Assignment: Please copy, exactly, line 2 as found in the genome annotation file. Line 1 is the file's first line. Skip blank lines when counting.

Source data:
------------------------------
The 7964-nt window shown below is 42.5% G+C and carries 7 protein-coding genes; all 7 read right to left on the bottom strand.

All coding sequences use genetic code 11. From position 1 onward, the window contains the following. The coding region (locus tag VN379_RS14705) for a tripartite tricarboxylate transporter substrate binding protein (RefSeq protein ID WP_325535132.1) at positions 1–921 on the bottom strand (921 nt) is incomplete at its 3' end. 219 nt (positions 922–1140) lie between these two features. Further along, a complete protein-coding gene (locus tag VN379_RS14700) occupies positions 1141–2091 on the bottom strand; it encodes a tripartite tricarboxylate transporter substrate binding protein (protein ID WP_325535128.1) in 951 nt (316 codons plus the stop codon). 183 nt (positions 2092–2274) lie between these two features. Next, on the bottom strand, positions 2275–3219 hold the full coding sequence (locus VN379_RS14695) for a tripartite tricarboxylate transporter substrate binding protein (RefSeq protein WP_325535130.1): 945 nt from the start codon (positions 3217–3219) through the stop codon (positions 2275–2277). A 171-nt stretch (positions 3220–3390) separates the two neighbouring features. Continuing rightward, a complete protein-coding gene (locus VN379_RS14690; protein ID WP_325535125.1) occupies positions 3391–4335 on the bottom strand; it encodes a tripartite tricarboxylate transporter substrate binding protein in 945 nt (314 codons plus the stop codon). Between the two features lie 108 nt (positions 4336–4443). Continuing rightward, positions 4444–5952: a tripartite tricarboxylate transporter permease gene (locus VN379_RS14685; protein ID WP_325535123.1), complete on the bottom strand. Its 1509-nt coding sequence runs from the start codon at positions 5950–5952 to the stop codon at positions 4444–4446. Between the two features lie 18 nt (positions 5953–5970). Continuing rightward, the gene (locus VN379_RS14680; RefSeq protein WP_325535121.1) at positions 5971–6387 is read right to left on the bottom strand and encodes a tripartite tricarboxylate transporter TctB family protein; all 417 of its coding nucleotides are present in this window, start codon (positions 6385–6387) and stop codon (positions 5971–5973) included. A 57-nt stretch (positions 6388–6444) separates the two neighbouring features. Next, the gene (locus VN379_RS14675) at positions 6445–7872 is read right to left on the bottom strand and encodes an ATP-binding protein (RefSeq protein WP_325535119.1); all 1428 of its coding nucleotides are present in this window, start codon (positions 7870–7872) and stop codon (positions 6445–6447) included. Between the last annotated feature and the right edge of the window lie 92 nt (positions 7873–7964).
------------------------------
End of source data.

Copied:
All coding sequences use genetic code 11. From position 1 onward, the window contains the following. The coding region (locus tag VN379_RS14705) for a tripartite tricarboxylate transporter substrate binding protein (RefSeq protein ID WP_325535132.1) at positions 1–921 on the bottom strand (921 nt) is incomplete at its 3' end. 219 nt (positions 922–1140) lie between these two features. Further along, a complete protein-coding gene (locus tag VN379_RS14700) occupies positions 1141–2091 on the bottom strand; it encodes a tripartite tricarboxylate transporter substrate binding protein (protein ID WP_325535128.1) in 951 nt (316 codons plus the stop codon). 183 nt (positions 2092–2274) lie between these two features. Next, on the bottom strand, positions 2275–3219 hold the full coding sequence (locus VN379_RS14695) for a tripartite tricarboxylate transporter substrate binding protein (RefSeq protein WP_325535130.1): 945 nt from the start codon (positions 3217–3219) through the stop codon (positions 2275–2277). A 171-nt stretch (positions 3220–3390) separates the two neighbouring features. Continuing rightward, a complete protein-coding gene (locus VN379_RS14690; protein ID WP_325535125.1) occupies positions 3391–4335 on the bottom strand; it encodes a tripartite tricarboxylate transporter substrate binding protein in 945 nt (314 codons plus the stop codon). Between the two features lie 108 nt (positions 4336–4443). Continuing rightward, positions 4444–5952: a tripartite tricarboxylate transporter permease gene (locus VN379_RS14685; protein ID WP_325535123.1), complete on the bottom strand. Its 1509-nt coding sequence runs from the start codon at positions 5950–5952 to the stop codon at positions 4444–4446. Between the two features lie 18 nt (positions 5953–5970). Continuing rightward, the gene (locus VN379_RS14680; RefSeq protein WP_325535121.1) at positions 5971–6387 is read right to left on the bottom strand and encodes a tripartite tricarboxylate transporter TctB family protein; all 417 of its coding nucleotides are present in this window, start codon (positions 6385–6387) and stop codon (positions 5971–5973) included. A 57-nt stretch (positions 6388–6444) separates the two neighbouring features. Next, the gene (locus VN379_RS14675) at positions 6445–7872 is read right to left on the bottom strand and encodes an ATP-binding protein (RefSeq protein WP_325535119.1); all 1428 of its coding nucleotides are present in this window, start codon (positions 7870–7872) and stop codon (positions 6445–6447) included. Between the last annotated feature and the right edge of the window lie 92 nt (positions 7873–7964).